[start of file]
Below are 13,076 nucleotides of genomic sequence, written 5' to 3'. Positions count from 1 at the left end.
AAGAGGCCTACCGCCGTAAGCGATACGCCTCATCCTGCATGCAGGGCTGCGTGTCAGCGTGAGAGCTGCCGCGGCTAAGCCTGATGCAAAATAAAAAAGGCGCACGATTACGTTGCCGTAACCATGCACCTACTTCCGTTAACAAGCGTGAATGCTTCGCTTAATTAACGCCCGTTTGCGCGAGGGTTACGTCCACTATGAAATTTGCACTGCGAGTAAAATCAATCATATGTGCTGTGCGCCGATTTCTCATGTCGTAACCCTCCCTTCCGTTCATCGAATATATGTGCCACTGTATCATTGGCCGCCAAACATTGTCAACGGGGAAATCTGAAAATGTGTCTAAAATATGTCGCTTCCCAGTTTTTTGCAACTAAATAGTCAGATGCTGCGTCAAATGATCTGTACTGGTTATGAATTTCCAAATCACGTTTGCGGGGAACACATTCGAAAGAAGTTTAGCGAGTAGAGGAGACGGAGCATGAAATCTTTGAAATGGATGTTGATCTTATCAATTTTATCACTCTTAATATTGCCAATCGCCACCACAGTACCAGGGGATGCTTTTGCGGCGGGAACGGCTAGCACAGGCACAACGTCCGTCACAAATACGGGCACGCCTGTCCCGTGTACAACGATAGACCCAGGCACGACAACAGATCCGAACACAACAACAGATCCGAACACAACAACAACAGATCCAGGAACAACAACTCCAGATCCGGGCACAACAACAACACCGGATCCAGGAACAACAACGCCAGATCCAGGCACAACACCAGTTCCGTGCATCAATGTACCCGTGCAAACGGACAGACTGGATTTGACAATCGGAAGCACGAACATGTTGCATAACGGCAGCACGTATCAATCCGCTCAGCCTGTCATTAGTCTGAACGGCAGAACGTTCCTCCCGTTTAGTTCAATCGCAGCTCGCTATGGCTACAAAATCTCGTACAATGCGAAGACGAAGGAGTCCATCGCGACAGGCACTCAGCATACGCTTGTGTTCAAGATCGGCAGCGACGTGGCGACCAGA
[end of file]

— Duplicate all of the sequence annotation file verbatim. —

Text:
Below are 13,076 nucleotides of genomic sequence, written 5' to 3'. Positions count from 1 at the left end.
AAGAGGCCTACCGCCGTAAGCGATACGCCTCATCCTGCATGCAGGGCTGCGTGTCAGCGTGAGAGCTGCCGCGGCTAAGCCTGATGCAAAATAAAAAAGGCGCACGATTACGTTGCCGTAACCATGCACCTACTTCCGTTAACAAGCGTGAATGCTTCGCTTAATTAACGCCCGTTTGCGCGAGGGTTACGTCCACTATGAAATTTGCACTGCGAGTAAAATCAATCATATGTGCTGTGCGCCGATTTCTCATGTCGTAACCCTCCCTTCCGTTCATCGAATATATGTGCCACTGTATCATTGGCCGCCAAACATTGTCAACGGGGAAATCTGAAAATGTGTCTAAAATATGTCGCTTCCCAGTTTTTTGCAACTAAATAGTCAGATGCTGCGTCAAATGATCTGTACTGGTTATGAATTTCCAAATCACGTTTGCGGGGAACACATTCGAAAGAAGTTTAGCGAGTAGAGGAGACGGAGCATGAAATCTTTGAAATGGATGTTGATCTTATCAATTTTATCACTCTTAATATTGCCAATCGCCACCACAGTACCAGGGGATGCTTTTGCGGCGGGAACGGCTAGCACAGGCACAACGTCCGTCACAAATACGGGCACGCCTGTCCCGTGTACAACGATAGACCCAGGCACGACAACAGATCCGAACACAACAACAGATCCGAACACAACAACAACAGATCCAGGAACAACAACTCCAGATCCGGGCACAACAACAACACCGGATCCAGGAACAACAACGCCAGATCCAGGCACAACACCAGTTCCGTGCATCAATGTACCCGTGCAAACGGACAGACTGGATTTGACAATCGGAAGCACGAACATGTTGCATAACGGCAGCACGTATCAATCCGCTCAGCCTGTCATTAGTCTGAACGGCAGAACGTTCCTCCCGTTTAGTTCAATCGCAGCTCGCTATGGCTACAAAATCTCGTACAATGCGAAGACGAAGGAGTCCATCGCGACAGGCACTCAGCATACGCTTGTGTTCAAGATCGGCAGCGACGTGGCGACCAGA